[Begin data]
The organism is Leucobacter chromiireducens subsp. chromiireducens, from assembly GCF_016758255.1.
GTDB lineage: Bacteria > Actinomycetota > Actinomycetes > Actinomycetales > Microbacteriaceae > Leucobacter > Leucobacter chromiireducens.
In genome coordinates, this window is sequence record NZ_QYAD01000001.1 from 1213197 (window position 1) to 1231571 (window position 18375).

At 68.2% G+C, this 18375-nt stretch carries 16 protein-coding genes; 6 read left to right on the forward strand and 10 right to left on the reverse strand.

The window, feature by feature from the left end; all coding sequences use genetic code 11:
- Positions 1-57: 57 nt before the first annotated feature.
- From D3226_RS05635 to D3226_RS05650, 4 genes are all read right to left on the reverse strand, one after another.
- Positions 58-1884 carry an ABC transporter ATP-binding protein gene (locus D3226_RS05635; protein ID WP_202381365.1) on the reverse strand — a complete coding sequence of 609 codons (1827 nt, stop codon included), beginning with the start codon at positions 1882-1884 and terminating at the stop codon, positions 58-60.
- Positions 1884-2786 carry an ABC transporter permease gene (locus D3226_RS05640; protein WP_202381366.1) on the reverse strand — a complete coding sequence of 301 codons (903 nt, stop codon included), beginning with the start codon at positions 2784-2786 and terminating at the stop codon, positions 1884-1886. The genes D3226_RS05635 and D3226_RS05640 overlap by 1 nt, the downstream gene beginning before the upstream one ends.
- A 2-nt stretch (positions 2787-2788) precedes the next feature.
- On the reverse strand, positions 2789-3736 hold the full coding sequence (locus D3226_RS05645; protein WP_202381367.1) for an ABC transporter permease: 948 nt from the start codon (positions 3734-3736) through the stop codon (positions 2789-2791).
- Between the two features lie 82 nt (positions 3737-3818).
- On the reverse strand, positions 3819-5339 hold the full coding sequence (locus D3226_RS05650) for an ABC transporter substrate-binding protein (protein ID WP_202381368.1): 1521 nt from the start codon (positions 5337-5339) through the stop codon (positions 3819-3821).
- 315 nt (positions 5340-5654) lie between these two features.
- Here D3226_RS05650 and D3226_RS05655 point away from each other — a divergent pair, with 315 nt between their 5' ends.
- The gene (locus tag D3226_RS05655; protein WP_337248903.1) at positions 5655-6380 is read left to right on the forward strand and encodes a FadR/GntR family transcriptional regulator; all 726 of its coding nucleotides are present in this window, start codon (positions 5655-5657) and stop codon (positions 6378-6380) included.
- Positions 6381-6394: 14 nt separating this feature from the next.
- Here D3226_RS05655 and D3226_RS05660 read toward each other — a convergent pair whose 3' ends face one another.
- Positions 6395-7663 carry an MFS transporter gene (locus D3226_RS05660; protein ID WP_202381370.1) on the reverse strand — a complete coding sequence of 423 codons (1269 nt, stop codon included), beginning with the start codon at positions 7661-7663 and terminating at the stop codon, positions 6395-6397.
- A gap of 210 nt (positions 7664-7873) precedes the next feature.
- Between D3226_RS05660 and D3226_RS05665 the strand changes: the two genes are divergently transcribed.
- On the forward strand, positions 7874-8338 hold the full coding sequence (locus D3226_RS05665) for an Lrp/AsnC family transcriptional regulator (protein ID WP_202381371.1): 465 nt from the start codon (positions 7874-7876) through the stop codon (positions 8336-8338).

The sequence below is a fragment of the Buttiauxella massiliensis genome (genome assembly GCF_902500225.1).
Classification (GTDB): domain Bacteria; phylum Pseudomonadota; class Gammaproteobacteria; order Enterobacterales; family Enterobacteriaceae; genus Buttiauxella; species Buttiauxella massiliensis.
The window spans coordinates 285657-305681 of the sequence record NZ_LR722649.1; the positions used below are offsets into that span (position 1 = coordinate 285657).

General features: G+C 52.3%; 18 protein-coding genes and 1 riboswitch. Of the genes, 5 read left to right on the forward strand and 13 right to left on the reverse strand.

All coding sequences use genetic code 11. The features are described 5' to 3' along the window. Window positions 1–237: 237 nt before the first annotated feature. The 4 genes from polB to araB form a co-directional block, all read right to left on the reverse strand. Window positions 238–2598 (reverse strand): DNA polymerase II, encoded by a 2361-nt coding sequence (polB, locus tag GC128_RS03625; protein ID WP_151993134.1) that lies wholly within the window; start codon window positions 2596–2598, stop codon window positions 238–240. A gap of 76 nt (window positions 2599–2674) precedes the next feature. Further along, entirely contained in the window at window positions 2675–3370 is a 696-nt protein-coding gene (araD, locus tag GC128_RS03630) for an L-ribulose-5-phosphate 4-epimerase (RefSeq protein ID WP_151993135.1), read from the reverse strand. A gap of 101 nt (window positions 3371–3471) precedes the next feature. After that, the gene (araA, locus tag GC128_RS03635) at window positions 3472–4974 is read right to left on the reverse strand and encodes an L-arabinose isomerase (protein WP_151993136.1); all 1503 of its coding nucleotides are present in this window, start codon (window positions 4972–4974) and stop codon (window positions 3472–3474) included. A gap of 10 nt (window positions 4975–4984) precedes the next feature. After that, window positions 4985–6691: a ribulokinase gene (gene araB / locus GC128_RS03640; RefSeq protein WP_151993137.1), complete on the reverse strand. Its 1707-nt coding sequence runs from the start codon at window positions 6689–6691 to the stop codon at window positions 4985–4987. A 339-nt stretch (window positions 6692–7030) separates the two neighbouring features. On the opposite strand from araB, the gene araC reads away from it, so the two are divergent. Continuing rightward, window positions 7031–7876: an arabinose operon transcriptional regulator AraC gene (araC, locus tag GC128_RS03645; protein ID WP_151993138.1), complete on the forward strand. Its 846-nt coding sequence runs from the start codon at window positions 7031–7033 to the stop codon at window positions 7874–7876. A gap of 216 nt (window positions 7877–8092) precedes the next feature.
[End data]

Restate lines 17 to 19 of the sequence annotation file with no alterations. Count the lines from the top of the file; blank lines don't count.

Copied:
- Positions 6381-6394: 14 nt separating this feature from the next.
- Here D3226_RS05655 and D3226_RS05660 read toward each other — a convergent pair whose 3' ends face one another.
- Positions 6395-7663 carry an MFS transporter gene (locus D3226_RS05660; protein ID WP_202381370.1) on the reverse strand — a complete coding sequence of 423 codons (1269 nt, stop codon included), beginning with the start codon at positions 7661-7663 and terminating at the stop codon, positions 6395-6397.